Word Confusion: Viscose vs Vicious vs Viscous

Posted April 16, 2015 by Kathy Davie in Author Resources, Self-Editing, Word Confusions, Writing

Revised as of 12 October 2017

Viscose may not be confused very often with vicious or viscous, it still has that potential in this Word Confusion.

One way to differentiate between the words is in how they sound. Vicious almost requires a snarl to say while viscous has a thick feel to it. It’s more difficult to come up with a sound for viscose. There’s a choppy sound to that -cose, which could reflect an ax chopping down a tree, which is after all, rayon’s origin.

Consider the following:
With a viscose chirp-hiss, Sosch finally…

Hmm, Sosch burned the rayon and that’s why it made that noise?

With a vicious chirp-hiss, Sosch finally…

Ooh, sounds like this Sosch is really angry

With a viscous chirp-hiss, Sosch finally…

This Sosch sounds like he’s getting ready to let loose with a really sloppy and thick spit-ball.

The viscose dogs attacked.

Stuffed animals! Must be a pillow fight.

The vicious dogs attacked.

Eeek, I wanna climb a tree or get inside a locked room to get away from these angry, biting dogs.

The viscous dogs attacked.

Eeew, sounds like they were slobbering…

The viscose lava flowed downhill.

Nah, viscose is made from wood. I should think it would burn right up.

The vicious lava flowed downhill.

Well, okay, hot lava that can melt anything isn’t exactly friendly, but I don’t think I can call it vicious.

The viscous lava flowed downhill.

Thank god it’s moving slowly. We have more time to get away.

Word Confusions…

…started as my way of dealing with a professional frustration with properly spelled words that were out of context in manuscripts I was editing as well as books I was reviewing. It evolved into a sharing of information with y’all. I’m hoping you’ll share with us words that have been a bête noir for you from either end. Consider sharing this Word Confusion with friends by tweeting it.

Viscose Vicious Viscous
Credit to: Apple Dictionary.com

A black rayon bra shirt and a fuchsia wrap dress

“Bra Shirt, and Same with Viscose Wrap Dress” is Tobias “ToMar” Maier’s own work under the CC BY-SA 3.0 license, via Wikimedia Commons

An etching by J Howitt of two wolves snarling over a bone.

“Two Wolves Snarling at Each Other Over a Bone” is courtesy of under the CC BY 4.0 license, via Wikimedia Commons

Two vicious wolves snarling at each other.

Chocolate milkshake

“A Viscous Chocolate Malt Milkshake” by Charles Willgren from Fort Collins, Colorado, United States, under the CC BY 2.0 license, via Wikimedia Commons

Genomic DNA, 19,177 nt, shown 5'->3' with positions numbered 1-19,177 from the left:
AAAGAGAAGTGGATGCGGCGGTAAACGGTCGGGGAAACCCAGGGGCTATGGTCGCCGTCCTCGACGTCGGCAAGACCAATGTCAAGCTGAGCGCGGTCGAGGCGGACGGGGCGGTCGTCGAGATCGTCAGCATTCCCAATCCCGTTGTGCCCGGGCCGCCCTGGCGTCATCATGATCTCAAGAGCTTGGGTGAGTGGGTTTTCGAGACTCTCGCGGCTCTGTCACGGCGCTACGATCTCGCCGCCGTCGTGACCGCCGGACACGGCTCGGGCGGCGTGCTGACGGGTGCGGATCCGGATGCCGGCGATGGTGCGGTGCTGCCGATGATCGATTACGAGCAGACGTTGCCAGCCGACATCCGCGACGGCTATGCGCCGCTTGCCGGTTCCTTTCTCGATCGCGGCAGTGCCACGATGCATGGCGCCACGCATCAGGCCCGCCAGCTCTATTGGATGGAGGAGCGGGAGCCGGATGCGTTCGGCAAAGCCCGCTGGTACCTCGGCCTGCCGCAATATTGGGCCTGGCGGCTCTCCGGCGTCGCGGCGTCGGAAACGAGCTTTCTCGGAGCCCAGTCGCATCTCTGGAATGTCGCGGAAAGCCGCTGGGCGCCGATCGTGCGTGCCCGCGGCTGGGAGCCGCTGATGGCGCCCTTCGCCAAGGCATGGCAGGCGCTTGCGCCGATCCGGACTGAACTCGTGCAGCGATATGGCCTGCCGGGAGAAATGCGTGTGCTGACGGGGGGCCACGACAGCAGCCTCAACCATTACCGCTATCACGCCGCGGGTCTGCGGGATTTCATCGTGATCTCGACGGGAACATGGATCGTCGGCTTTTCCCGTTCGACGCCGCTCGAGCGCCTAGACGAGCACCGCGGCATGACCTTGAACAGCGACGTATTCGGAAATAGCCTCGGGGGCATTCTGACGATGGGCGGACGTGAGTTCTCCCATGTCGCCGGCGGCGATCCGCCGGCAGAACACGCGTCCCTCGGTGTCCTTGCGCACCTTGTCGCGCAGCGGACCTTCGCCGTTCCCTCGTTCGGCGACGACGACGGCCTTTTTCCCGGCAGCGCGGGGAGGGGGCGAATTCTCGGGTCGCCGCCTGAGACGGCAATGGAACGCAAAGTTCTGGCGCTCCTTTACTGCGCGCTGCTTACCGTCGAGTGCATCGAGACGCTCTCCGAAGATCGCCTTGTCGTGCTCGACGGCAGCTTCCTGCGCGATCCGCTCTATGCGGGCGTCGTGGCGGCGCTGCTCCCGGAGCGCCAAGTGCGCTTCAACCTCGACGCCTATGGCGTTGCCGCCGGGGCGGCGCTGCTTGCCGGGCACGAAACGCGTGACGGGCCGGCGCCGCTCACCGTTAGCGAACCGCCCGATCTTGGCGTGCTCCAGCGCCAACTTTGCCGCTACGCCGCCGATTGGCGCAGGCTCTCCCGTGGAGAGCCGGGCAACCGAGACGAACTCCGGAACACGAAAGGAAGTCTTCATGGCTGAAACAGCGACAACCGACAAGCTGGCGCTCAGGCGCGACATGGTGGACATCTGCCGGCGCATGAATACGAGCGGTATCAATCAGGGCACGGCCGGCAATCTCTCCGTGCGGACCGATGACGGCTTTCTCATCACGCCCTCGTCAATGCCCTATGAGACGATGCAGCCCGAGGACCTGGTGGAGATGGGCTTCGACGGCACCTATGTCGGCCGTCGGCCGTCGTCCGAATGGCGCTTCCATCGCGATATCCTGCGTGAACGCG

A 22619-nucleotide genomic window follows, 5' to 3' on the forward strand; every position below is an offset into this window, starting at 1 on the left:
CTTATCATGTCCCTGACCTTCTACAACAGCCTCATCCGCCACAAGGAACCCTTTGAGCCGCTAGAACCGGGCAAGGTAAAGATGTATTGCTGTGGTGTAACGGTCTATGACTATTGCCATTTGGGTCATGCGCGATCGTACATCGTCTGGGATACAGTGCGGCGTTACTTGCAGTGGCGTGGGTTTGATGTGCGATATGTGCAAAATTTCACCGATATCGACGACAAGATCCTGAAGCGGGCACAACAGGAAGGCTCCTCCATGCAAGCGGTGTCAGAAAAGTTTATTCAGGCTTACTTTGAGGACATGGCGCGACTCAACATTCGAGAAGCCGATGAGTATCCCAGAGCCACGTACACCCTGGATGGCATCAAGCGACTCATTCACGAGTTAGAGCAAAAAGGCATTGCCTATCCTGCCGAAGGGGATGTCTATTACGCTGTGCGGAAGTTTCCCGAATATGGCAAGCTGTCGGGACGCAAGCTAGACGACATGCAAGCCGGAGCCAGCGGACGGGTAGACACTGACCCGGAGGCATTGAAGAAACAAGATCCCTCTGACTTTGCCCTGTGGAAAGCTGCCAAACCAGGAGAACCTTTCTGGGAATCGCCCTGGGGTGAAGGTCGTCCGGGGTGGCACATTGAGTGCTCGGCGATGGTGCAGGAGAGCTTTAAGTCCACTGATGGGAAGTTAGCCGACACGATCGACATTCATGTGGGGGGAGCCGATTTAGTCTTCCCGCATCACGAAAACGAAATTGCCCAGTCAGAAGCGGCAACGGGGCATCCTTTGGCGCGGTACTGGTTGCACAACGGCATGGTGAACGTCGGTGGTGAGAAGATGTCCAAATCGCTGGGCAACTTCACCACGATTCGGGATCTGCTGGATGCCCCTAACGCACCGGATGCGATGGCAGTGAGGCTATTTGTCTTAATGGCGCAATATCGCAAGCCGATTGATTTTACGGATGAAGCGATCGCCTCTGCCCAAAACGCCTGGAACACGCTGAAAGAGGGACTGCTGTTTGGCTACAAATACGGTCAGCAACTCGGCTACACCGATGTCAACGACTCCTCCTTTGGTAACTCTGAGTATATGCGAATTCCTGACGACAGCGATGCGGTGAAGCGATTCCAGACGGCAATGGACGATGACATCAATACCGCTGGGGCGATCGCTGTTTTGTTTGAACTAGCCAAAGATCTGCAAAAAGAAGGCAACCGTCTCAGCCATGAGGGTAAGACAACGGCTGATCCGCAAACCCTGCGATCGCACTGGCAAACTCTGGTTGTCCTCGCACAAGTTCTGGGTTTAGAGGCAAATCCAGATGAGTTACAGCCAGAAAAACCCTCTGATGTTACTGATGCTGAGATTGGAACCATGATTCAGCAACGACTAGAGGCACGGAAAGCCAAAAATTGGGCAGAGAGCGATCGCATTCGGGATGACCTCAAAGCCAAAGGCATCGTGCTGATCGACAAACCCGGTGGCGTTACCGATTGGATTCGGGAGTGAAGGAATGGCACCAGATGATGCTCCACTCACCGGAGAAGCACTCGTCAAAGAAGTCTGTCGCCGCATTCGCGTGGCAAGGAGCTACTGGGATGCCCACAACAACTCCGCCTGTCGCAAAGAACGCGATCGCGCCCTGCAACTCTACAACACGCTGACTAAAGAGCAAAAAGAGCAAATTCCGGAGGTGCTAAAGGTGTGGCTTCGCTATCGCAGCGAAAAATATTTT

It may not be lava, but “a chocolate malt at the restaurant at Fishing Bridge” also has a higher viscosity than water.

Part of Grammar:
Plural for the noun: viscose
Adjective Adjective
A viscous orange-brown solution obtained by treating cellulose with sodium hydroxide and carbon disulfide, used as the basis of manufacturing rayon fiber and transparent cellulose film

  • Rayon fabric or fiber made from this
Deliberately cruel or violent

  • [Of an animal] Wild and dangerous to people
  • Serious or dangerous

[Literary] Immoral

[Archaic; of language or a line of reasoning] Imperfect

  • Defective
Having a thick, sticky consistency between solid and liquid

Having a high viscosity

Rayon has been used as a silk substitute.

Stockings made from rayon were a poor substitute for silk and one of the reasons Du Pont invented nylon stockings.

Always wash rayon before sewing it, as it shrinks quite a bit.

Rayon wrinkles very easily.

It was a vicious deliberate assault.

There’s a vicious flu bug going around.
Every soul on earth, virtuous or vicious, shall perish.

A more viscous lava flows more slowly.

Heated maple syrup has a lower viscosity than cold syrup.

The thicker the liquid, the more viscous it is.

History of the Word:
First known use: 1896

Late 19th century from the late Latin viscosus, from the Latin viscus meaning birdlime.

Middle English (in the sense characterized by immorality). It’s from Old French vicious or Latin vitiosus from vitium meaning vice. Late 19th century from the late Latin viscosus, from the Latin viscus meaning birdlime. Yeah, who knew viscose and vicious could have the same word origin?

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C’mon, get it out of your system, bitch, whine, moan…which words are your pet peeves?

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